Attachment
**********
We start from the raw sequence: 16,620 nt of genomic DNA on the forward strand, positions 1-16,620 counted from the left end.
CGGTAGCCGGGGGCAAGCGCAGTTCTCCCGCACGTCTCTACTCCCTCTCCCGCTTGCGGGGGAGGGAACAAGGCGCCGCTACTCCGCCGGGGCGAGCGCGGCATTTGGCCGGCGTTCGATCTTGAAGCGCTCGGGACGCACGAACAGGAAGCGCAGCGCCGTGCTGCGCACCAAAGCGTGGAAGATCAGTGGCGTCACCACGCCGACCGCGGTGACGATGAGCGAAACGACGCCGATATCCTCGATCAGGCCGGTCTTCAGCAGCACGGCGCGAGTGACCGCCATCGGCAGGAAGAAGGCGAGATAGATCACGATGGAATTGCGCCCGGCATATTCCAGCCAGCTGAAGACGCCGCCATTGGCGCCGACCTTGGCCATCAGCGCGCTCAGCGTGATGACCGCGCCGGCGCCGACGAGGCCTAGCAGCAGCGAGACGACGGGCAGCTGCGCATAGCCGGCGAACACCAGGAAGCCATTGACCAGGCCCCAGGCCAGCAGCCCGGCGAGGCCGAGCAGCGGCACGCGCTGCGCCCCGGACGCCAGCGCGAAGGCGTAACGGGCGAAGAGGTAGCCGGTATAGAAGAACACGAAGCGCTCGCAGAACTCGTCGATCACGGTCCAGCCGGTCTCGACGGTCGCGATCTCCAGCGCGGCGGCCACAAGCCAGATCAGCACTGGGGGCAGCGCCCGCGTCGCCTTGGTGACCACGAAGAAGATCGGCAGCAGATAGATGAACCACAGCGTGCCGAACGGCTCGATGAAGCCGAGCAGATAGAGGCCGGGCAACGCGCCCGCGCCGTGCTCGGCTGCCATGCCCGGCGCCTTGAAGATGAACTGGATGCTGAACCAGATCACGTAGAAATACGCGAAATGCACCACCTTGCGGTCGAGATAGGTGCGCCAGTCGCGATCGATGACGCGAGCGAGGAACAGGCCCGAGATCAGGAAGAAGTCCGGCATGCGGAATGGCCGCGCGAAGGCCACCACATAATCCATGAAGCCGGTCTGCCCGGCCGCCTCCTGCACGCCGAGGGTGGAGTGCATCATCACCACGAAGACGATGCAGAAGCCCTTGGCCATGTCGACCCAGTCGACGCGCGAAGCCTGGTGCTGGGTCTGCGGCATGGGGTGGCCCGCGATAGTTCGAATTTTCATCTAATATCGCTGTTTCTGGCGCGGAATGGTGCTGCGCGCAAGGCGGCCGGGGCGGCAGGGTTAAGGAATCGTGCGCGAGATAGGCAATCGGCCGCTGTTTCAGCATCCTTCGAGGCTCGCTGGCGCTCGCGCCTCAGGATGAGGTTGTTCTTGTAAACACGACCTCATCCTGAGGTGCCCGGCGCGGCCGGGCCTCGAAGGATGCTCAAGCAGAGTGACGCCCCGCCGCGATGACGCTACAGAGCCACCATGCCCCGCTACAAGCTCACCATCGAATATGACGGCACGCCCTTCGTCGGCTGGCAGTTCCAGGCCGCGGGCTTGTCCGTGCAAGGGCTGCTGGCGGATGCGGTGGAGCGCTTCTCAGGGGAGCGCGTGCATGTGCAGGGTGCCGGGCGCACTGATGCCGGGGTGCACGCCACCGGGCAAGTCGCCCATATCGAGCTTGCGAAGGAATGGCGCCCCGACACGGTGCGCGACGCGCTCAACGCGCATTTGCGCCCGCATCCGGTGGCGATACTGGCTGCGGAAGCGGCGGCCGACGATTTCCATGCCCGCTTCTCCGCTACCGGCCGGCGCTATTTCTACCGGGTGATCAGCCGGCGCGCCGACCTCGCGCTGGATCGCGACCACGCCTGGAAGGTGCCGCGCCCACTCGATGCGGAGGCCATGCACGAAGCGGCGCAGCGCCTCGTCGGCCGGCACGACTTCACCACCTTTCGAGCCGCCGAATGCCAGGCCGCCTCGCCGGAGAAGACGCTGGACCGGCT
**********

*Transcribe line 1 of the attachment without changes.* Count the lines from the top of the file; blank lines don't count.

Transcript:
We start from the raw sequence: 16,620 nt of genomic DNA on the forward strand, positions 1-16,620 counted from the left end.